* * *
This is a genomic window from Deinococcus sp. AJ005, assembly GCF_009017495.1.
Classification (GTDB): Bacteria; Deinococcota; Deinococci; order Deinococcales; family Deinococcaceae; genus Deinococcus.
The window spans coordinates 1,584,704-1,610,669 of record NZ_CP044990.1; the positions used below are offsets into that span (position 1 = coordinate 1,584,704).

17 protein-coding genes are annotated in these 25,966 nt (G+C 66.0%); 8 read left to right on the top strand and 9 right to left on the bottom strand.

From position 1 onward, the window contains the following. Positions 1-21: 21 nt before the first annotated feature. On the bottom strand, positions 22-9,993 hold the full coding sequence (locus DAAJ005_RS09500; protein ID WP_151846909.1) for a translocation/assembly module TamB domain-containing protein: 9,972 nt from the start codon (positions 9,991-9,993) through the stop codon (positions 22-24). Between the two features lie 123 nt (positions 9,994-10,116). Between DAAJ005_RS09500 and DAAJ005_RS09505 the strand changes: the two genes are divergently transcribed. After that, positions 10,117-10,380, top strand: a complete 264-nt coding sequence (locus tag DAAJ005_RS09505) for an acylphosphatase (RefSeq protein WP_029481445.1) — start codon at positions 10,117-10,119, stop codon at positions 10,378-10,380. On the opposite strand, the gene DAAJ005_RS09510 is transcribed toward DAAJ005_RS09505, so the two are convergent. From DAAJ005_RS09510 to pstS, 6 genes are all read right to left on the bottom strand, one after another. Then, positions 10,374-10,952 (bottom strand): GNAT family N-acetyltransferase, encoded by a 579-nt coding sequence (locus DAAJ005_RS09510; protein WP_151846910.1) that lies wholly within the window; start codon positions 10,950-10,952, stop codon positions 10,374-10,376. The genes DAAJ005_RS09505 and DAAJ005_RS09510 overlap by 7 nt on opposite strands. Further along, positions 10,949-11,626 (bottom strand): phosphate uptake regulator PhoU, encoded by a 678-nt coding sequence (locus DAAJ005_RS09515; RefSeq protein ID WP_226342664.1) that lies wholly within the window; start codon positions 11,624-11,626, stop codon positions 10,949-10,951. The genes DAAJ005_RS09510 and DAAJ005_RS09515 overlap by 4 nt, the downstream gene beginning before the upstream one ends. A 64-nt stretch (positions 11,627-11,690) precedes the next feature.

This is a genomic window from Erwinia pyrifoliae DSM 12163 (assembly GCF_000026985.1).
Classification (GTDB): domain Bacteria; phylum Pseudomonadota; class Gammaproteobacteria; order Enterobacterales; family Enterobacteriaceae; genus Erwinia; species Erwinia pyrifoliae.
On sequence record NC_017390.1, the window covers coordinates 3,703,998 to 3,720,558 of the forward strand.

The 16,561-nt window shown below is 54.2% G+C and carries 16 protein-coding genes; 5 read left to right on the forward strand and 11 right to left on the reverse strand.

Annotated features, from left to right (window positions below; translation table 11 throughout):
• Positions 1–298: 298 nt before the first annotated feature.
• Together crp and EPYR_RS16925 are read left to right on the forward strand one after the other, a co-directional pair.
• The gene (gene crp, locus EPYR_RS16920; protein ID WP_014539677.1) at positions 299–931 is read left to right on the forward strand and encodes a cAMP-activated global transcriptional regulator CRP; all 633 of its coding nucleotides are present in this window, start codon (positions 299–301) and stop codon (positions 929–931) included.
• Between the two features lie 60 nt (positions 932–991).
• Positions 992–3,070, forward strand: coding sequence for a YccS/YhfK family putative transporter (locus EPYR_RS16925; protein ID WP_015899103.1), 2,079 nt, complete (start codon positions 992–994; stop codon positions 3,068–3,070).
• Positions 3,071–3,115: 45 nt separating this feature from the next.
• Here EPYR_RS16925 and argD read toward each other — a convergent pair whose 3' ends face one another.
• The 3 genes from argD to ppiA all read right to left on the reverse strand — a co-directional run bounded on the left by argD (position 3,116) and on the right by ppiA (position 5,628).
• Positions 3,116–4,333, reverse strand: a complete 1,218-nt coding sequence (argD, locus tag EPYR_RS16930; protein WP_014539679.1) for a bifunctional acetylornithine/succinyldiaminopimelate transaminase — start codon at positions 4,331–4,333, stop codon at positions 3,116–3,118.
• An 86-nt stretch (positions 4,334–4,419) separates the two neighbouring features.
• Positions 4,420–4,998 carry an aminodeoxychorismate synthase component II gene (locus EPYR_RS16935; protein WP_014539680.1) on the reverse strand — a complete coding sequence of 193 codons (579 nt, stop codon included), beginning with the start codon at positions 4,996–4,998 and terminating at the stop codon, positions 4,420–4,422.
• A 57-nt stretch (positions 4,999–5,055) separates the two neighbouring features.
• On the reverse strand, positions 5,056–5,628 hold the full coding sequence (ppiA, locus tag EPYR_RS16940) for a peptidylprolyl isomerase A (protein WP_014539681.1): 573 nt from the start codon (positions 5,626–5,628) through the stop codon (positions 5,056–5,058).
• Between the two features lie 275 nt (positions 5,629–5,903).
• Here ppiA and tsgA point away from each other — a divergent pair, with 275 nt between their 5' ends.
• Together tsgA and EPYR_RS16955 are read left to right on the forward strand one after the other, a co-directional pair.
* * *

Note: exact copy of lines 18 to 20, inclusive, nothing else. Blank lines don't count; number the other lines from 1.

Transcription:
• The 3 genes from argD to ppiA all read right to left on the reverse strand — a co-directional run bounded on the left by argD (position 3,116) and on the right by ppiA (position 5,628).
• Positions 3,116–4,333, reverse strand: a complete 1,218-nt coding sequence (argD, locus tag EPYR_RS16930; protein WP_014539679.1) for a bifunctional acetylornithine/succinyldiaminopimelate transaminase — start codon at positions 4,331–4,333, stop codon at positions 3,116–3,118.
• An 86-nt stretch (positions 4,334–4,419) separates the two neighbouring features.